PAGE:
New Research Identifies Parents’ Motivations When Deciding to Enroll Their Children in Organized Sports
New research from Hospital for Special Surgery (HSS), in collaboration with The Aspen Institute, has identified the top factors driving parents’ decisions to enroll their children in organized sports. Among the key findings: Background information about the coach was the most critical factor, and parents rely on medical providers and coaches as their primary sources of educational information about the benefits and risks of different sports.
The results were shared in a podium presentation by researcher Titilayo Ologhobo, associate director of outcomes, Public and Patient Education at HSS, during the American Public Health Association’s 2019 Annual Meeting and Expo in Philadelphia.
Despite physical activity guidelines recommending at least an hour of daily physical activity for children and adolescents, about 76% do not meet the guidelines. “Participating in organized sports provides children with an opportunity to engage in physical activity on a regular basis. Our findings provide important information about how to better address that gap,” said Ologhobo.
The researchers surveyed parents across the country to assess their needs and perceptions about enrolling their children in organized sports. Overall, 87% of 1,858 parents who responded to the online survey had at least one child enrolled in organized sports. The major sports played by children and adolescents were soccer, basketball, baseball, football and tennis, with 60% of respondents’ children playing multiple sports.
The top three reasons for enrolling a child were the child’s interest (80%), to increase the child’s physical activity levels (74%) and because the parent played sports when they were young (56%). The most cited benefits for children participating in organized sports were improved physical health, improved mental health, fun and enjoyment, maintaining or achieving a healthy weight and improved social skills.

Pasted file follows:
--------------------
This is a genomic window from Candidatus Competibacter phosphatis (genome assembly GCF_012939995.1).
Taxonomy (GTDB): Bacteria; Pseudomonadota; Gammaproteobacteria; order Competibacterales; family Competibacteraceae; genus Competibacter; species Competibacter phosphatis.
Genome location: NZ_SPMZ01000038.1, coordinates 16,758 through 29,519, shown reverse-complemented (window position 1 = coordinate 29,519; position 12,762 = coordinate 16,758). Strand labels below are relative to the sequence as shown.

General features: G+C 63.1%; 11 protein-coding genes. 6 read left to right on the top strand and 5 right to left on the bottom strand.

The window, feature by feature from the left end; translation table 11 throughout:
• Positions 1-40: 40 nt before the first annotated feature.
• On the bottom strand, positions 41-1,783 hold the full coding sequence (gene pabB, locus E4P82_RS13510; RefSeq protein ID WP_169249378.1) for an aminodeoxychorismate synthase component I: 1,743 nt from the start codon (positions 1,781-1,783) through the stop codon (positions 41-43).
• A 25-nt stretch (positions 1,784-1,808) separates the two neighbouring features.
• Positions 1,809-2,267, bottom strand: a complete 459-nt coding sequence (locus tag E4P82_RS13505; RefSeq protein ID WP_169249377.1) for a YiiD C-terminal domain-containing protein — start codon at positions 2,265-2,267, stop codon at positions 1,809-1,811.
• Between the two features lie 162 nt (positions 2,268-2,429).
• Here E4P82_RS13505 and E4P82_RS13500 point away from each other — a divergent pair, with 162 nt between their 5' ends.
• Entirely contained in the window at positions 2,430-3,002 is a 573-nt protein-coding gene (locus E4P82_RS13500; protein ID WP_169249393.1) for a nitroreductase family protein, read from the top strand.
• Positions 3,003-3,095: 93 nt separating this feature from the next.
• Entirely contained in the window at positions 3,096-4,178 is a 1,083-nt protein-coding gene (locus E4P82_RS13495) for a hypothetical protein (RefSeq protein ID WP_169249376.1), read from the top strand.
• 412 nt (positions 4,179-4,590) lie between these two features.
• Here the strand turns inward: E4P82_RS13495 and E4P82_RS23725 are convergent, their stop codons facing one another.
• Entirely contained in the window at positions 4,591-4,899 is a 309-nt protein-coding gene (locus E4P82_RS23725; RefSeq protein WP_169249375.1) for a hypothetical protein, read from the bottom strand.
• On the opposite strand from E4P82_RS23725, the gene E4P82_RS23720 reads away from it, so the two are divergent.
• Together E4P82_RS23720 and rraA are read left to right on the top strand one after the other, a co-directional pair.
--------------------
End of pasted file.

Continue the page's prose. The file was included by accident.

Parents’ top concerns about injury risks were concussion and head injury, broken bones, sprains, and strains and joint injuries. They reported relying on medical providers (64%), coaches (60%) and the Internet (57%) for safety information. Parents said their most important consideration for reducing the risk of injury was the coach’s knowledge, outranking sports equipment and facility maintenance and their own knowledge of injury prevention.
“Understanding parents’ needs and perceptions is a critical step in encouraging more children to take part in organized sports,” Ologhobo said. “Pediatricians and coaches need to be aware that parents are looking to them for information about the benefits and risks of different sports and that they count on coaches to keep their children safe.”
The findings from this research aided the development of the Healthy Sport Index (HSI), an online tool launched in October 2018 that helps athletes, parents and other stakeholders make informed decisions about which sports will best meet their goals. Developed by HSS and The Aspen Institute with the guidance of an advisory group including medical doctors, researchers and sports health specialists, the HSI combines the best available data and expert analysis to identify the relative benefits and risks of participating in the 10 most popular high school sports played by boys and girls.
HSS is the world’s leading academic medical center focused on musculoskeletal health. At its core is Hospital for Special Surgery, nationally ranked No. 1 in orthopedics (for the tenth consecutive year), No. 3 in rheumatology by U.S. News & World Report (2019-2020), and named a leader in pediatric orthopedics by U.S. News & World Report “Best Children’s Hospitals” list (2019-2020). Founded in 1863, the Hospital has the lowest complication and readmission rates in the nation for orthopedics, and among the lowest infection rates. HSS was the first in New York State to receive Magnet Recognition for Excellence in Nursing Service from the American Nurses Credentialing Center four consecutive times. The global standard total knee replacement was developed at HSS in 1969. An affiliate of Weill Cornell Medical College, HSS has a main campus in New York City and facilities in New Jersey, Connecticut and in the Long Island and Westchester County regions of New York State, as well as in Florida. In addition to patient care, HSS leads the field in research, innovation and education. The HSS Research Institute comprises 20 laboratories and 300 staff members focused on leading the advancement of musculoskeletal health through prevention of degeneration, tissue repair and tissue regeneration. The HSS Global Innovation Institute was formed in 2016 to realize the potential of new drugs, therapeutics and devices. The HSS Education Institute is a trusted leader in advancing musculoskeletal knowledge and research for physicians, nurses, allied health professionals, academic trainees, and consumers in more than 130 countries. Through HSS Global Ventures, the institution is collaborating with medical centers and other organizations to advance the quality and value of musculoskeletal care and to make world-class HSS care more widely accessible nationally and internationally. www.hss.edu.